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Density-dependent Mechanisms In The Regulation Of Intestinal Helminth Populations

Anne Keymer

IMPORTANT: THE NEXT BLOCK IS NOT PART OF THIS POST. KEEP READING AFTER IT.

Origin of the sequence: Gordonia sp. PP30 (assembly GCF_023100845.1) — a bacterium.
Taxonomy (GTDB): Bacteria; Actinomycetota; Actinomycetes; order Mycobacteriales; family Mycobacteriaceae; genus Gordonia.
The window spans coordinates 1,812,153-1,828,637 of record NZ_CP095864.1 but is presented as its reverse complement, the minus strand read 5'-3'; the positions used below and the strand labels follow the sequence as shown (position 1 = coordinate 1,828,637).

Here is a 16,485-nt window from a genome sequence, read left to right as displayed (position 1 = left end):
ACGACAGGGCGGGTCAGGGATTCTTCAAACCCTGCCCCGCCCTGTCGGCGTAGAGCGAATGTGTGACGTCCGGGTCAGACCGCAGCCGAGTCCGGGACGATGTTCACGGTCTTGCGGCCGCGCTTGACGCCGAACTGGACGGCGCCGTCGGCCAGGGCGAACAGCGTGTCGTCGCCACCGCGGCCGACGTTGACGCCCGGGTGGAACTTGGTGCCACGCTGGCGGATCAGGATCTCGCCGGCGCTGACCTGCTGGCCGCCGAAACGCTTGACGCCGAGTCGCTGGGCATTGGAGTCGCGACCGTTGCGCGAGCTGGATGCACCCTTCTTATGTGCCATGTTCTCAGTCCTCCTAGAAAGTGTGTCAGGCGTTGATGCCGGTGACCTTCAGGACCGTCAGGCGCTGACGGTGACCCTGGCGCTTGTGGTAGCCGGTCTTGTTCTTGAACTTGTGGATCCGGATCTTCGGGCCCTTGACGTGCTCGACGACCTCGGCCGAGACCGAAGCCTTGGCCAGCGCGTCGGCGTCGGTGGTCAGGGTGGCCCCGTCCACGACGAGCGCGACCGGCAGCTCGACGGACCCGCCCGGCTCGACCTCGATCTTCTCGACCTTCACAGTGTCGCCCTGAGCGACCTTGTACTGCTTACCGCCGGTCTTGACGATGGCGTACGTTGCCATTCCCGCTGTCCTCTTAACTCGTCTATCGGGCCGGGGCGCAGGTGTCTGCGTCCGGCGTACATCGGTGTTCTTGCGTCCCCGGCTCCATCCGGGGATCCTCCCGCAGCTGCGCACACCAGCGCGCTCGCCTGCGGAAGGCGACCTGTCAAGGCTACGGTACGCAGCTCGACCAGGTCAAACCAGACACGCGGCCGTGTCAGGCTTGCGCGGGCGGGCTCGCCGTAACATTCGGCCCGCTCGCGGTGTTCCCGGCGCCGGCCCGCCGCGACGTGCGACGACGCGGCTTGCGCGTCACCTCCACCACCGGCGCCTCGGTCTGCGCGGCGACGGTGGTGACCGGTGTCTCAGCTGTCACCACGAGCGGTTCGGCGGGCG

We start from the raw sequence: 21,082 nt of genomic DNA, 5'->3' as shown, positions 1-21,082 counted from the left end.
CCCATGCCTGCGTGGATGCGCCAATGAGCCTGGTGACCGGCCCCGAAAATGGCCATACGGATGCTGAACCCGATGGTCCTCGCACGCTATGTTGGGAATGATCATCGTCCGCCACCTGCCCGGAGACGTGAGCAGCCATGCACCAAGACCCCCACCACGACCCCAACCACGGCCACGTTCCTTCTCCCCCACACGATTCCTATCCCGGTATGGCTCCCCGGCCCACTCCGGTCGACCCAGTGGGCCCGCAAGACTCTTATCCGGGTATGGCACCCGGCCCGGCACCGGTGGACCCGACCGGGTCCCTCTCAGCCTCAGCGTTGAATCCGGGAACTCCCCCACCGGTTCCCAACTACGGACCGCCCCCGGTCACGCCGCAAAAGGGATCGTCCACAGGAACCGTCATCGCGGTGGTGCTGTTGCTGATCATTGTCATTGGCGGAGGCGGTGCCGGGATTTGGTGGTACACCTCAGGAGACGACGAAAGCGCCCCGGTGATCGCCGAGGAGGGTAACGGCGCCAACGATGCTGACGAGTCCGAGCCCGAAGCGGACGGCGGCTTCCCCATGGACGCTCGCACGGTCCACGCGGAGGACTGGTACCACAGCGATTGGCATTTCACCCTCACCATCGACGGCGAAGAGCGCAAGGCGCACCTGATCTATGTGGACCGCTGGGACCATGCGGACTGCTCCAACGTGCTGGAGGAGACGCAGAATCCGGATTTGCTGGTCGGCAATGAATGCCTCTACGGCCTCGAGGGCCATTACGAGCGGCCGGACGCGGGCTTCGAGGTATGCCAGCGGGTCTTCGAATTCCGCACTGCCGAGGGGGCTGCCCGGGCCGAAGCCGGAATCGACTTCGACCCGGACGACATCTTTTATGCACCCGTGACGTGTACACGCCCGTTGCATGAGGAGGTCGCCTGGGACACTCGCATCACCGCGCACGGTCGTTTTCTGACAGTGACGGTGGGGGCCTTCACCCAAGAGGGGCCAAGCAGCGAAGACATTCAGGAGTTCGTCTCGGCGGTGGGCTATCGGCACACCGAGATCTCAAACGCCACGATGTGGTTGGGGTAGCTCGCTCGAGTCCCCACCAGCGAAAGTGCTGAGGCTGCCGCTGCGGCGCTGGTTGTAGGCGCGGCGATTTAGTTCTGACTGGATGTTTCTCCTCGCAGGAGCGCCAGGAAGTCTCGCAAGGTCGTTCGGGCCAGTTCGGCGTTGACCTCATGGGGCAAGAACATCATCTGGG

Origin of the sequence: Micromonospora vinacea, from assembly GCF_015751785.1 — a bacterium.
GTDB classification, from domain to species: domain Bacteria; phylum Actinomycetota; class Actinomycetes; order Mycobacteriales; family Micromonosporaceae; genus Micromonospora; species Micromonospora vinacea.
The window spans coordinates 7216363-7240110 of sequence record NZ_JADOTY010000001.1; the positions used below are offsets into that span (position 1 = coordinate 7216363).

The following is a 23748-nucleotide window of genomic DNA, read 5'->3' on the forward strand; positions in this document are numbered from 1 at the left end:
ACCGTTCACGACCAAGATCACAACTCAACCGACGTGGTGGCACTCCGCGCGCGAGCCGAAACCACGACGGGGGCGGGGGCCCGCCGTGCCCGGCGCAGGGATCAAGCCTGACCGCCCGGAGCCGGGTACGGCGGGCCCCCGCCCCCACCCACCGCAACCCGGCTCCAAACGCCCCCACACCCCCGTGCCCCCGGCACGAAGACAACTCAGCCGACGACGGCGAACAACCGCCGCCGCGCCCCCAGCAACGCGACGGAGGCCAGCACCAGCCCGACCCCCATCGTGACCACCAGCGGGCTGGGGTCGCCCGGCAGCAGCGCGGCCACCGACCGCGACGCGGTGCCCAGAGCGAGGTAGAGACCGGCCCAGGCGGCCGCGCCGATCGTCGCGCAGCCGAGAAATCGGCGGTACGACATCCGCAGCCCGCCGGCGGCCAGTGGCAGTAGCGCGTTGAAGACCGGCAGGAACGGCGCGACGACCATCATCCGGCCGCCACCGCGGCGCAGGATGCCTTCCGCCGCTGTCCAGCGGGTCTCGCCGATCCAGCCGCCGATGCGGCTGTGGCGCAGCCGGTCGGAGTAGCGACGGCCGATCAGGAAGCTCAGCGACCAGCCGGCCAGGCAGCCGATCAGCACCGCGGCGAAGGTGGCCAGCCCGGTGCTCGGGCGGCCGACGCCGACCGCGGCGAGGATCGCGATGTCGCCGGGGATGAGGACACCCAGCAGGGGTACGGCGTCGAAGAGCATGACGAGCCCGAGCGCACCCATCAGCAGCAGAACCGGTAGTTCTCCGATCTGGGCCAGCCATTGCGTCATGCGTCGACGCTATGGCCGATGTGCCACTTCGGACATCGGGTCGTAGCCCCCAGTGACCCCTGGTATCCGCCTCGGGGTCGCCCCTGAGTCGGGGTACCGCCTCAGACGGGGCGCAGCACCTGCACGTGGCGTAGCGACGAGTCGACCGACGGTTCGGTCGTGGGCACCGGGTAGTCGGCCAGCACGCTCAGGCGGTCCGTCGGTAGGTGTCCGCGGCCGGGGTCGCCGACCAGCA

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The regulation of helminth populations tends to occur primarily as a result of limitations imposed on the build up of parasite subpopulations within individual hosts (Anderson & May, 1979; May & Anderson, 1979). Considering the relevance of these factors to the success or otherwise of intestinal helminth control programmes, it is perhaps surprising that more information is not yet available concerning the particular mechanisms which may be responsible, and in particular, the population consequences of the immune responses which such parasites may precipitate. Density-dependence in a single rate parameter, if operative over the naturally observed numerical range, is sufficient to regulate parasite population flow throughout the life-cycle, whether direct or indirect (Anderson, 1976). For the genera given in Table 1, this could be provided by the observed pattern of parasite mortality and/or fecundity. It is of interest to note, however, that circumstantial evidence cited in the Table suggests that each of the 6 genera is also potentially able to induce host mortality under certain conditions. Whether this acts in a density-dependent manner in natural infections is almost entirely unknown. Rapid reproduction may be of great selective advantage to intestinal helminths, even if it is necessarily accompanied by pathogenicity (see Anderson, 1981). If the manner in which this pathogenicity acts in any way enhances the stability of the host-parasite interaction, then perhaps it may have contributed to the selection pressures which have led so many genera to continue to break the rules of the ‘well-adapted’ parasite (see, for example, Noble & Noble, 1971).